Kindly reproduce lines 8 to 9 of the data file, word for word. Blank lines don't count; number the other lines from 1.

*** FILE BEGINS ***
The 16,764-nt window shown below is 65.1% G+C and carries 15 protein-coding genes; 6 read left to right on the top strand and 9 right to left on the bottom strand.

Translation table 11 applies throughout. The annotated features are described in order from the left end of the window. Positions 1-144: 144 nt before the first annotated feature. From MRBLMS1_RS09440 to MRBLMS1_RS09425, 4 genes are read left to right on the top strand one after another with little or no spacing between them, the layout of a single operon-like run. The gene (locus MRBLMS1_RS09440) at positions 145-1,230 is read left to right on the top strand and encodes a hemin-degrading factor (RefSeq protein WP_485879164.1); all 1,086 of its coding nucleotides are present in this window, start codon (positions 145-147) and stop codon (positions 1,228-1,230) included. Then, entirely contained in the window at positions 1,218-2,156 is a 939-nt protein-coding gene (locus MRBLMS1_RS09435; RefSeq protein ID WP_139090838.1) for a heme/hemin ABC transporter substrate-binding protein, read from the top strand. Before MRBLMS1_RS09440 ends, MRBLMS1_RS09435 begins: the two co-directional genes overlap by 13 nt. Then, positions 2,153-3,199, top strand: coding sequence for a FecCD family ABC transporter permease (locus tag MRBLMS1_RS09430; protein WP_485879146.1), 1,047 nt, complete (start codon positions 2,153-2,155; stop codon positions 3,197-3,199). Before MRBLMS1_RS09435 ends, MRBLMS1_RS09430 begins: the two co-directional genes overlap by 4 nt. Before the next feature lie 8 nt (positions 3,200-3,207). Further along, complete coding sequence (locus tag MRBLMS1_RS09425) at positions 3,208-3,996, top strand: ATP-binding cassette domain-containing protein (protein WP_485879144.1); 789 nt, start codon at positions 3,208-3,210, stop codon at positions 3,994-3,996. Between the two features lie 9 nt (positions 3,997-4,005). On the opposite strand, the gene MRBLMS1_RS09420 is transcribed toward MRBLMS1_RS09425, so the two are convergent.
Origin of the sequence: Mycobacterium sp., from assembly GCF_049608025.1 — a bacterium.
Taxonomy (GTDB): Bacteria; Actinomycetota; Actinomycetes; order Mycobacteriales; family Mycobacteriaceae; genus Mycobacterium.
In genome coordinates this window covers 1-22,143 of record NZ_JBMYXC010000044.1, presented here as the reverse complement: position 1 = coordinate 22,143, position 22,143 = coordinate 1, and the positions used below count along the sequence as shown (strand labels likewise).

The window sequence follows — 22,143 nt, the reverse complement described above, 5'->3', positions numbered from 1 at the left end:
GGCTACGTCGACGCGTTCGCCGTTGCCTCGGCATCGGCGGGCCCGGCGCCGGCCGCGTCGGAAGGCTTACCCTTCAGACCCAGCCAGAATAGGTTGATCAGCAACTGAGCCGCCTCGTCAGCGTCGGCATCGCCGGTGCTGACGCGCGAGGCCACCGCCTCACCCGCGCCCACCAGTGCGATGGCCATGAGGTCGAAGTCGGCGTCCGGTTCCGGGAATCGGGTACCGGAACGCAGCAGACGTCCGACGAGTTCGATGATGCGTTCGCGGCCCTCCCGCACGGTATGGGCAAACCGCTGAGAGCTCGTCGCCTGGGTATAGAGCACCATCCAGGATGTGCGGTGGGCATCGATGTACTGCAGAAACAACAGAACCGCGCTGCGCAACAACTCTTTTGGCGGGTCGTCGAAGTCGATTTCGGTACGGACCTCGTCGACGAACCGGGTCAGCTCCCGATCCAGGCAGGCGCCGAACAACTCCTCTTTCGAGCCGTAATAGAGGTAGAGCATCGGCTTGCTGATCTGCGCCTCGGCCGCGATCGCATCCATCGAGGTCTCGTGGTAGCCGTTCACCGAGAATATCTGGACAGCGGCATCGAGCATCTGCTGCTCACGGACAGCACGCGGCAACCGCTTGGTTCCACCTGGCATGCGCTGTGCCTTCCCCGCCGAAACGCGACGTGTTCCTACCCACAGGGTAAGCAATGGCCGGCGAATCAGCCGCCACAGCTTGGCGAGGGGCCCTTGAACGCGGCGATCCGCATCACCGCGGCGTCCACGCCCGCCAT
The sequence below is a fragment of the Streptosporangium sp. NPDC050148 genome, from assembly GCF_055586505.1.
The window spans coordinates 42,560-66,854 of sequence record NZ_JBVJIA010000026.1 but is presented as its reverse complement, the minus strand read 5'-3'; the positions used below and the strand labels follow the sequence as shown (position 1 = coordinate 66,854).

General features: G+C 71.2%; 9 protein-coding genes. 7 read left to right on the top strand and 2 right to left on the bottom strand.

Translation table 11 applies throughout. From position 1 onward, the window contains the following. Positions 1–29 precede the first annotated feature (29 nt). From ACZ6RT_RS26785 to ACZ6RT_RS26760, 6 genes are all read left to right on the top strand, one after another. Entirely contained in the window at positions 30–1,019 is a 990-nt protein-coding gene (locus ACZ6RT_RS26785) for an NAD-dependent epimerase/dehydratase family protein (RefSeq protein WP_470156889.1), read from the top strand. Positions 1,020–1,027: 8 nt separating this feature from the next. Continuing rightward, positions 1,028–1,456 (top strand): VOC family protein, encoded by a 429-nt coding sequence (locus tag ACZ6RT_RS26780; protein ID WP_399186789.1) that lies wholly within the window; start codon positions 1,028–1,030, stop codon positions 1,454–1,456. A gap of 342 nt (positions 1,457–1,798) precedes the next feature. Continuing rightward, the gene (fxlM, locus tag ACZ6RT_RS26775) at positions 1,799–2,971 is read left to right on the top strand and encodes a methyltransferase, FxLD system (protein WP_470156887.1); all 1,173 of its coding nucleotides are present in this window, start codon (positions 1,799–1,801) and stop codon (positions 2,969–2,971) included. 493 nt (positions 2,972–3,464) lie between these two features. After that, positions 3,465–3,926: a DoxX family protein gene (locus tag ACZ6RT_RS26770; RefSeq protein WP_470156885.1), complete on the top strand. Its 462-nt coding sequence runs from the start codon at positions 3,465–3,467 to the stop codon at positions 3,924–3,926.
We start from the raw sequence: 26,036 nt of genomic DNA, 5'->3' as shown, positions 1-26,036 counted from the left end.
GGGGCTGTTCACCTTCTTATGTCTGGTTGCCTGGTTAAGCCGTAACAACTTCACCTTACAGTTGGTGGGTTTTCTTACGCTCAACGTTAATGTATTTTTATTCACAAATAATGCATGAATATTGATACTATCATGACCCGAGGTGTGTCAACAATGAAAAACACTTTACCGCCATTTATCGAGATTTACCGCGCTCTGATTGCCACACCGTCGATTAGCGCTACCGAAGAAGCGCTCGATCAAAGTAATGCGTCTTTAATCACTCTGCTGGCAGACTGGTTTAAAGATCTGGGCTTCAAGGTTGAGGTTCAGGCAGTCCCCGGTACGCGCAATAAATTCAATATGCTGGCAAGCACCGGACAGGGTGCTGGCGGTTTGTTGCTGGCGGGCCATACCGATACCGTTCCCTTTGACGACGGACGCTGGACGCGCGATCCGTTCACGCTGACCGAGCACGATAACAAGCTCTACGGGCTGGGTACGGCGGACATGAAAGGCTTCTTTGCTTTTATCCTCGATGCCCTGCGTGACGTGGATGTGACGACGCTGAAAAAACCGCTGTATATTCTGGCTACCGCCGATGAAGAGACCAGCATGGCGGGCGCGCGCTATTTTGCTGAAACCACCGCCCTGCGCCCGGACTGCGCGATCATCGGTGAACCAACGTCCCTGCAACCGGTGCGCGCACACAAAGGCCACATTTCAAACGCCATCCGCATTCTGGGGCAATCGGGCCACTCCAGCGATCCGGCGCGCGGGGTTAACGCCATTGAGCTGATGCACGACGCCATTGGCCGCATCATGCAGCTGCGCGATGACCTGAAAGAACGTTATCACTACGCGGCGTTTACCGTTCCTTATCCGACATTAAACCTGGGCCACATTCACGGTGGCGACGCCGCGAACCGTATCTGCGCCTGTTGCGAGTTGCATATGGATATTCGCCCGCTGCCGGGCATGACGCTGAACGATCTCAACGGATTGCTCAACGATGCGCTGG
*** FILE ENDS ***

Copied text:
The sequence below is a fragment of the Streptosporangium sp. NPDC050148 genome, from assembly GCF_055586505.1.
The window spans coordinates 42,560-66,854 of sequence record NZ_JBVJIA010000026.1 but is presented as its reverse complement, the minus strand read 5'-3'; the positions used below and the strand labels follow the sequence as shown (position 1 = coordinate 66,854).